Good morning, and welcome to the first meeting of the House Committee on Science, Space, and Technology Committee for the 118th Congress.
For those Members returning to the committee – welcome back. It’s nice to have everyone together in person again.
I want to congratulate our new Ranking Member, a long-time member of the Science Committee, Congresswoman Lofgren. I’m looking forward to working with you on our many shared priorities.
For those Members newly joining our committee, I want to offer you a special welcome. You have joined what I like to call the “committee of the future” or “the fun committee.”
We are a solutions-focused committee. We not only work to solve the problems of today, but we sow the seeds that lead to innovations and technological advances 10, 50, and 100 years from today.
This Committee was established in July of 1958, as a direct response to the Soviet Union's 1957 launch of Sputnik 1, the world's first satellite. Then, as now, we faced a serious challenge to our global leadership.
The Committee was established to help the United States address that challenge, foster innovation, and stay globally competitive in science and technology.
While the Committee’s jurisdiction has grown, and the competitors have changed, our purpose is largely the same nearly 60 years later.
Today the United States faces a new inflection point, as global competitors seek to surpass us in research and development and emulate the success of our nation’s system of innovation.
So the Science Committee’s legislative and oversight efforts in the 118th Congress will all be focused on ensuring the U.S. remains the leader in R&D for our economic prosperity, our national security, and for the benefit of all Americans.
Working together, I think we can achieve a lot this Congress. We will be crafting legislation to advance U.S. competitiveness in quantum information sciences, drones and advanced air mobility, energy technologies, and cutting-edge science.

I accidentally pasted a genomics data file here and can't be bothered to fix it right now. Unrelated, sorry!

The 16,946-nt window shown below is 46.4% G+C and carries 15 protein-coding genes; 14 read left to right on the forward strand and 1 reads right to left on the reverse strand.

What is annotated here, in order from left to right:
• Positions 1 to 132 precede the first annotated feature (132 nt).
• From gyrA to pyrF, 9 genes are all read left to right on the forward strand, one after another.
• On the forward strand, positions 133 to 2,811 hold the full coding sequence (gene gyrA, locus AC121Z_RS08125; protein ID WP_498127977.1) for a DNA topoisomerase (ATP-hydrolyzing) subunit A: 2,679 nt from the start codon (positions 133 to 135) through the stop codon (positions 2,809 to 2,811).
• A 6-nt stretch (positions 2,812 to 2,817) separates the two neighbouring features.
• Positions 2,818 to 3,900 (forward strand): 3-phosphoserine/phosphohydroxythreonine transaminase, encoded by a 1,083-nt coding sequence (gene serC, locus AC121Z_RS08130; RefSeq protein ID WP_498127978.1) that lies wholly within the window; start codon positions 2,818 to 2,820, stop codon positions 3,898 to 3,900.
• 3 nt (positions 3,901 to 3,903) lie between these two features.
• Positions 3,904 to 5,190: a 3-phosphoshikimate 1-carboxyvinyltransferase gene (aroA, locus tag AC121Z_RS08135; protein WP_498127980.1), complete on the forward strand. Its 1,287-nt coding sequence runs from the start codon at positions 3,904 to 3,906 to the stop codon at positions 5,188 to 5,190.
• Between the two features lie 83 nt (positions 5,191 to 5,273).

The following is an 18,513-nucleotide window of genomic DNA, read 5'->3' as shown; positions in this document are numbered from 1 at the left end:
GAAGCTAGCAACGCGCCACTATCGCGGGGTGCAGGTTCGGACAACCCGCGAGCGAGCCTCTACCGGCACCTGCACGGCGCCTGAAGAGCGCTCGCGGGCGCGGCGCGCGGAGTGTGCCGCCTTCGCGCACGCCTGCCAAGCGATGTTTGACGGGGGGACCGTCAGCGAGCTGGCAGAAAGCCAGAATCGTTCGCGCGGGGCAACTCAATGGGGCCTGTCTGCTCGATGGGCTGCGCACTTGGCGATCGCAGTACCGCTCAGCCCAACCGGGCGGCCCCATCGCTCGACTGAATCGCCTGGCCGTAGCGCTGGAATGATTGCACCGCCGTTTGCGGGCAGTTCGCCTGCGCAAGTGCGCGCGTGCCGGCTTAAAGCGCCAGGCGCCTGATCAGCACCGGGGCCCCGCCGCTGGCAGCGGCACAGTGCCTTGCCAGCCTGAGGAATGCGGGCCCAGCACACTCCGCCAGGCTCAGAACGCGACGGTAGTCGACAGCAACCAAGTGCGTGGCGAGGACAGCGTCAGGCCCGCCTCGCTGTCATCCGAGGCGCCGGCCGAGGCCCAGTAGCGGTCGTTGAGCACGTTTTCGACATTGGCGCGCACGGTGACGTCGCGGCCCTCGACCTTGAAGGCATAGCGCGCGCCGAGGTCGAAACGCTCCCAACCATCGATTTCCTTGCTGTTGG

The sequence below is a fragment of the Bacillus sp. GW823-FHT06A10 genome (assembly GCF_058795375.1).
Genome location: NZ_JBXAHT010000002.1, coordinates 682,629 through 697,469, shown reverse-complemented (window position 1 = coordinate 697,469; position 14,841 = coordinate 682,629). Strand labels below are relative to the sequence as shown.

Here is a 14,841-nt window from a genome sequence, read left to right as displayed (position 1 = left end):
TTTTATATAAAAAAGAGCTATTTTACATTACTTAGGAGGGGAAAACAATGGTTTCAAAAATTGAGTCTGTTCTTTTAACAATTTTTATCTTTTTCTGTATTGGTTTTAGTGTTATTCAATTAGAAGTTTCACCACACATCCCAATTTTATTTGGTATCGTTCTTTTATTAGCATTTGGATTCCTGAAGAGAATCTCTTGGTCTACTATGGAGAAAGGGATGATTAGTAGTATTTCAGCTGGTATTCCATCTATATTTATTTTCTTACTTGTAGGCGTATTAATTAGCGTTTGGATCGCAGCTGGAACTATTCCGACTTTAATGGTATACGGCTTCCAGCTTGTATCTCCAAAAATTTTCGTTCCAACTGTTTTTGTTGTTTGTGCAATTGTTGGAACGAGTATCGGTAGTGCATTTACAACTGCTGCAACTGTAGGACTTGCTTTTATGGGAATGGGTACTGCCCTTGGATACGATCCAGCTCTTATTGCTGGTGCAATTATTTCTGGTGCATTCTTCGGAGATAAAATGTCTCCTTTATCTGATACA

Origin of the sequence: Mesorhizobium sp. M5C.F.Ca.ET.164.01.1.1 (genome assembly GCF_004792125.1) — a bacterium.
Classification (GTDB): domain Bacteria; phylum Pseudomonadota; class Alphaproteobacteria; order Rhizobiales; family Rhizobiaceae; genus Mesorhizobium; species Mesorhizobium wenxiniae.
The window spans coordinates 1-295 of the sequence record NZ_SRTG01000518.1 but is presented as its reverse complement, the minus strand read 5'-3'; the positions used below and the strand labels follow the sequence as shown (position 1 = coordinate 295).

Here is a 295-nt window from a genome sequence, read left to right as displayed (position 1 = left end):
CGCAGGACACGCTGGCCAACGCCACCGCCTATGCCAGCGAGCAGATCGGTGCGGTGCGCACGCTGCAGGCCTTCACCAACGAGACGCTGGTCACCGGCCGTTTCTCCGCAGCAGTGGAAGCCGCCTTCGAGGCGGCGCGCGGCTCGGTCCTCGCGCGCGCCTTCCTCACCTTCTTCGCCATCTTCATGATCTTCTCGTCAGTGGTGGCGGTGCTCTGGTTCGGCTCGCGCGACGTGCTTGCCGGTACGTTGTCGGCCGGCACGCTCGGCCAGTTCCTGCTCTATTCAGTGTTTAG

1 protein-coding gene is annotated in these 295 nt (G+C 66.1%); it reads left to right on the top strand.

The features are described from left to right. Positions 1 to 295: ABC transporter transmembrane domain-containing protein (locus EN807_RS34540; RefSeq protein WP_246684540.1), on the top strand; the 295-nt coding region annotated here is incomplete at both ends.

We will also consider legislation to improve our nation’s weather forecasting capabilities and bring greater accountability to the National Oceanic and Atmospheric Administration.
And we will advance legislation that supports the U.S. commercial space industry and keeps NASA on its mission to return humans to the Moon and on to Mars.
And finally, our committee will protect taxpayer dollars through rigorous oversight of federal research agencies.
That will include overseeing implementation of the Chips and Science Act from last Congress, including over $50 billion in new funding for domestic semiconductor production.
We will be continuing the critical work of protecting American research from theft and interference by the Chinese Communist Party, while ensuring that the U.S. research enterprise remains the open and welcoming place that has made it the best in the world for nearly 100 years.
The Science Committee has a history of strong bipartisanship, consensus-building, and collegiality. This is a culture I worked hard to maintain with my previous chair Eddie Bernice Johnson and one I hope to continue with Ranking Member Lofgren.
There has never been a more critical time to uphold our nation’s competitiveness. Each member of this Committee brings different expertise, backgrounds, and has unique district interests. Combining those assets, I believe we can do great things for the American people and ensure a bright future for America.